Bus drivers spoke of the outrage they felt about the threat to eliminate the EPP. One driver who transports special education students told us: “As a bus operator I have the privilege for the last 25 years of the being the recipient of the Mollen Agreement [another name for the EPP]. I went from two other companies to this company and I was able to keep my pay scale and my pension. There was no break in service. I have the ability to pass on what I received to others. We all need to work and stay employed. Just as I received the benefit from 1979, I want to pass it on to someone else.
“If this thing goes through, we could be on the unemployment line, and lose everything that’s associated with it. We could lose our pensions. We could lose our healthcare.”
We asked the driver about the political issues raised by the strike and he said, “I believe this is a political struggle. From a little research on my own, I believe that there are people in positions of power that want to make this country a dictatorship. They want to get rid of the working class. The same things that happened in Germany in the 1930s could happen here. They had the brown shirts and we have Blackwater. The government puts the focus on terrorism instead of the problems at home. Obama has his own agenda.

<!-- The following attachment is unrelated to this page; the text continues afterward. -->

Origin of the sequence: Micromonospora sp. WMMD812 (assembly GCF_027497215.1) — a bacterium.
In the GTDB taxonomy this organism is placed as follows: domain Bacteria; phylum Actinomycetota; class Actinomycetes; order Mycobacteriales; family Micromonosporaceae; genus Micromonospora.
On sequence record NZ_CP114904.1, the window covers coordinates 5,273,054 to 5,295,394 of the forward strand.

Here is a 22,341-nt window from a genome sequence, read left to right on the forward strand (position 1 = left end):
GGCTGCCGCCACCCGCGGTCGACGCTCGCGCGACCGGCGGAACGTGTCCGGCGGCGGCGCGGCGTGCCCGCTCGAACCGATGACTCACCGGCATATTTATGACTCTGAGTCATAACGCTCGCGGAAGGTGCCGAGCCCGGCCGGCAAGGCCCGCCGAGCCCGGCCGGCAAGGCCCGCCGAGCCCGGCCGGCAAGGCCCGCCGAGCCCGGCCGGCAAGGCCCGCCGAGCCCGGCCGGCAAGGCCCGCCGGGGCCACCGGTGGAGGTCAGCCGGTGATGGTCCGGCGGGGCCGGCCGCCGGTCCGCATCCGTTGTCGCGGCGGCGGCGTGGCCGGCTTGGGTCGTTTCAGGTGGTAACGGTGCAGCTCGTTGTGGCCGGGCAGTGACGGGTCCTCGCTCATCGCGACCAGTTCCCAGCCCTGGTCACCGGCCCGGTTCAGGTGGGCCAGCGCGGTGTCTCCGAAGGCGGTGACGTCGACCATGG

“It’s a matter of awareness. The government wants to keep the people ignorant. As someone said, ‘The only necessary thing for evil to win is for good people to do nothing.’”
Another driver, Emily, said, “I’ve been working on the buses since 2000. The kids I drive have hearing problems. I love these kids. I have to communicate with them and I don’t know sign language, although I want to get trained. Sometimes I need to touch them to get their attention. There is a lot of care that goes into my job.
“Now we are going to lose a lot of our benefits if this goes through. Bloomberg is a billionaire and we are poor people who work day to day to support our families. We need these jobs and benefits. We need pensions and medical.”